Wednesday 6 July 2011
Hansard of the Legislative Council


Mr FINCH (Rosevears) - In spite of what she says, she is a hard act to follow. I have really appreciated listening to the contributions by the members today, as I did yesterday. I must say, although I did not make a contribution because a lot of my contribution, after what was said, would have been personal and I am sure I did not want to bore you -
Members laughing.
Mr FINCH - Just to draw a reasonably long bow, with the discussion yesterday I remember in my involvement with the ABC, we were assessed every year by management from Hobart, Launceston and Sydney. I was assessed on the standard that I reached; I either gained increments or lost increments, it could be in the one fell swoop. That was the situation that I worked under for 25 years. It made my work that much better. But when I came from the ABC and eventually into Parliament and once I was elected I thought, how do you get paid here, what do you get paid, when do I pick up my big - what is the thing when you do eight years?
Mr Mulder - Wheelbarrow.
Mr FINCH - What happens here? How does it all work? Then I was told about the salary, how you achieve that, what your electoral allowance is all about, and I remember thinking about the process by which we receive increases in our remuneration and that it was done independently. I went 'phew!' I must say that I was a little bit concerned when I came. I remember many years ago, Richard Sheriff campaigning against our superannuation which led to the payout for parliamentarians that he was very opposed to, and he led a strong and long campaign that saw the diminution of remuneration to parliamentarians who had been here for eight years. Whether that is a good thing or a bad thing, I will not join in that argument; I am not part of that process. I accept that I am on 9 per cent, the same as most members here, others are on a different scale and there is a more remunerative one for those who have been here longer.
I remember that campaign of Richard Sheriff's and thinking that it is all well and good to kick a pollie and say, 'You have your snouts in the trough' and all that sort of thing but I thought to myself, 'What is happening here? How are we going to attract people to make a career out of being in Parliament, contributing to their community through being a politician when they not only have to put up with that low esteem in which we are held in the community and when everybody - the media are probably our worst enemy - is prepared to have a go at us at every twist and turn and you have the community prepared to knock you at the end?' Not only that, we have politicians the world over who are prepared to make the silliest mistakes and be involved in corruption and malfeasance and all sorts of things. What happens is that they are all labelled politicians.
I was interested to hear your comment, member for Windermere, about how you refer to yourself as a member of the upper House. I just say that I am a parliamentarian - a rose by any other name, as I suggested before. However, the point is that we get lumped into that grab bag of politicians. Whenever a politician mucks up or whenever there is a bad look for a politician on television, whether it is Federal - there is plenty going on in the State, don't worry - or overseas, the politician banner fits on us as well. Then we come into that and everyone says, 'Those politicians'.
Ms Forrest - Through you, Madam President - you often get out in the community and people say, 'Those politicians, they are a bunch of losers' or whatever, and you say, 'Well, I am one of them', and they say, 'Oh no, not you, not you'. So who are they talking about then? You get that often.
Mr FINCH - But we get tarred with that brush. And we wear that. That is okay. That goes with the territory. That is fine; I am prepared to accept that. The problem is and it is my belief that that is a barrier that is going to stop good, young, professional, intelligent people from coming into our career, from coming into this place because they are going to get tarred with the same brush. They would ask, 'And tell me, what is the remuneration?' When they check into it they think, 'Hang on, I am young, intelligent and I have a lot to offer, my family have grown up, I have a relative amount of life experience, I might be around 50 years of age, why the hell would I go in there - and cop all that? Why would I do it? I would stay in the profession that I am in at the moment, where I am respected, people still see that I have another 15-20 years to contribute and what are they going to pay me? A third of what I am getting now!' Those who are watching -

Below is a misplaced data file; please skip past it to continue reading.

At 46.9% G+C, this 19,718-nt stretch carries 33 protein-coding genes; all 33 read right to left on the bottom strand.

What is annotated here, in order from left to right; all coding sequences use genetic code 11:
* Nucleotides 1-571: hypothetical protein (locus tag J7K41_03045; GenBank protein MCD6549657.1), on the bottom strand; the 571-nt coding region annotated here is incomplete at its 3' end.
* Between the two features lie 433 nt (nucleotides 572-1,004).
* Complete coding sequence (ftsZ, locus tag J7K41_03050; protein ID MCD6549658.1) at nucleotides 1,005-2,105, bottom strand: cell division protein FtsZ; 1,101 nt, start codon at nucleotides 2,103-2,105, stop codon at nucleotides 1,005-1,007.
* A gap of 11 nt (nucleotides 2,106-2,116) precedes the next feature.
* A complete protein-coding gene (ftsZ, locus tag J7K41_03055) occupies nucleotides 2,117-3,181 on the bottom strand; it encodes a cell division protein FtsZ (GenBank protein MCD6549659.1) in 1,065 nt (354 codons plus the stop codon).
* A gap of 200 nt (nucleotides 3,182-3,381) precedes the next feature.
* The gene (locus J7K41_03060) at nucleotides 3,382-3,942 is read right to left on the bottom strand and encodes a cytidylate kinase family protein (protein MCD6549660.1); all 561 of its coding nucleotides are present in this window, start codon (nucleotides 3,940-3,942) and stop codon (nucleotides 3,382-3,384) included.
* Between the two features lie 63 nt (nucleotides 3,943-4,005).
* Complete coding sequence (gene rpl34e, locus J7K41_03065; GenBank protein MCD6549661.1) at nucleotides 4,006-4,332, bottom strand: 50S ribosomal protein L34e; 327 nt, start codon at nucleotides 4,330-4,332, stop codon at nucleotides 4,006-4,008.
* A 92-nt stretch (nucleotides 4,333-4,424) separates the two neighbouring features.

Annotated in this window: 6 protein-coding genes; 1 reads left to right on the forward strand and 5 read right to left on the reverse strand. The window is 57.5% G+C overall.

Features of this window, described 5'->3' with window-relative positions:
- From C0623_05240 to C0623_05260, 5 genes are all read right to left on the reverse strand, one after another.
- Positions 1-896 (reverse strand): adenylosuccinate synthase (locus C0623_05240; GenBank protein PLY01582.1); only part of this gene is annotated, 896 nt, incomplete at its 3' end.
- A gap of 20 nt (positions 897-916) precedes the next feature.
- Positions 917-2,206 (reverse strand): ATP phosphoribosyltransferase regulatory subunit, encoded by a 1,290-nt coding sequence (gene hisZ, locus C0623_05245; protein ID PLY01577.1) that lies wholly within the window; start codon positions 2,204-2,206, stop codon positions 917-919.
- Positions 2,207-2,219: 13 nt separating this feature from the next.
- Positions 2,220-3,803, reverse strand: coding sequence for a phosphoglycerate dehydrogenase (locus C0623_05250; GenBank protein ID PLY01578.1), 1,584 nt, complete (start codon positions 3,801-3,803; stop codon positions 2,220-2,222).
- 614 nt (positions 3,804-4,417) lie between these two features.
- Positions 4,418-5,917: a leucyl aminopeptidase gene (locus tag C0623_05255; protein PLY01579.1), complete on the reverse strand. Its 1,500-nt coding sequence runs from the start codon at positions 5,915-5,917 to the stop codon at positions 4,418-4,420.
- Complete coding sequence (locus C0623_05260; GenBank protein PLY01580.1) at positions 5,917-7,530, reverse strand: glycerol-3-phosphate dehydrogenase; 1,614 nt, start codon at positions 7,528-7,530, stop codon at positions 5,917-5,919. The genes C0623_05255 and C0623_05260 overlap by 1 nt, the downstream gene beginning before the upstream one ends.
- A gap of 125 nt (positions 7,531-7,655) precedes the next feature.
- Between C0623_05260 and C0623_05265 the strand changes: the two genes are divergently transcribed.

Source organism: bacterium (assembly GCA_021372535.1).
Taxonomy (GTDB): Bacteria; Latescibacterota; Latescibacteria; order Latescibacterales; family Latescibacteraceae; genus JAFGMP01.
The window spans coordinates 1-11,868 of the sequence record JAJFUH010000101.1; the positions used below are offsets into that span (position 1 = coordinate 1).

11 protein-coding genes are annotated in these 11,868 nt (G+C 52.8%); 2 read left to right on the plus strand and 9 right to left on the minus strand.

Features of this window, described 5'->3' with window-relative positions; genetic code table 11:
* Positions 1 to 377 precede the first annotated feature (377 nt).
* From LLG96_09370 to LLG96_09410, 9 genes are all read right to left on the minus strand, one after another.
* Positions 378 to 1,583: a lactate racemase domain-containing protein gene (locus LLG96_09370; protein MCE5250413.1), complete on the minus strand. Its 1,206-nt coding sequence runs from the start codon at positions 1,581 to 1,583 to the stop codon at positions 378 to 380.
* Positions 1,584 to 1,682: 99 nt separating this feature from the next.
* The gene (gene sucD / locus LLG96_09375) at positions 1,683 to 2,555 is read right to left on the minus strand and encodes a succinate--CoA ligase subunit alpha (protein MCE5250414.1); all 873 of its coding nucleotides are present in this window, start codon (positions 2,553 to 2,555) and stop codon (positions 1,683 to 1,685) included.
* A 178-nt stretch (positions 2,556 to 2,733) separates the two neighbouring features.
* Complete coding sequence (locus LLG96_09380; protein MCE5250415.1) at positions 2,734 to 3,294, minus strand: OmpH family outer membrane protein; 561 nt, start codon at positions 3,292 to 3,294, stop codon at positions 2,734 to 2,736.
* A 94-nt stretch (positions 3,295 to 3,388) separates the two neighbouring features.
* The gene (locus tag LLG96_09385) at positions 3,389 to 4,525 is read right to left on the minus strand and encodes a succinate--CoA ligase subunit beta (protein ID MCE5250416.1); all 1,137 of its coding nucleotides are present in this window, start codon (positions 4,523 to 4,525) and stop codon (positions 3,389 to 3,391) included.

Members laughing.
Mr FINCH - do not think for one minute I would say, 'Poor me, is that a tear I can see in my eye, I am not getting enough remuneration'. It is not about that. I am quite content with what I am getting and I am quite happy to take the 9 per cent, but I am talking about the future: of people coming into this place. We are not going to attract the sort of people that we want to come in here to take our seats, to take over from us and to be representatives here for the people. We are not going to attract people of calibre to come in here. That is my concern about salaries.
Mr Mulder - I will take that as a personal reflection, apart from the one-third cap in pay, of course.
Mr FINCH - I do feel quite strongly that we also have to be mindful of the future of this place. We have to set a good example to the community and to people - not so much our peers, but the younger ones - to follow in our footsteps, come in here and be good representatives. Salaries should always be altered by an independent body. That is my bottom line. We should not have, as they say, our hands on the lever. We should neither set our remuneration nor alter it. I am still listening to the debate. We are getting down to tintacks now, and I have the two options: one is where we reject this bill that the Government is bringing in and then send it back and say, 'No, this is not the right process to do this. This is all about populist claptrap, that is all this is about, one-upmanship downstairs' - or 'one-upwomanship', no that does not work - do you know what I mean? 'Oh hang on, we'll knock off 2 per cent.' 'No, we will knock off 4 per cent.' 'No, we'll take the lot.' Give them nothing and take them nowhere.
Members laughing.
Mr FINCH - Do you know what I mean? That is all rubbish. It is treating the process with disrespect and we can well do without it. It demeans us and what we are trying to contribute here and we become the monkeys on the stick. We are being played off a break while downstairs they do their populist rubbish at our expense. Again, what does this do for us in the media and out there in people's estimation? Down and down and down we go. Where are we now? On the scale of people you would open your door to, to trust, I think we were at number 26.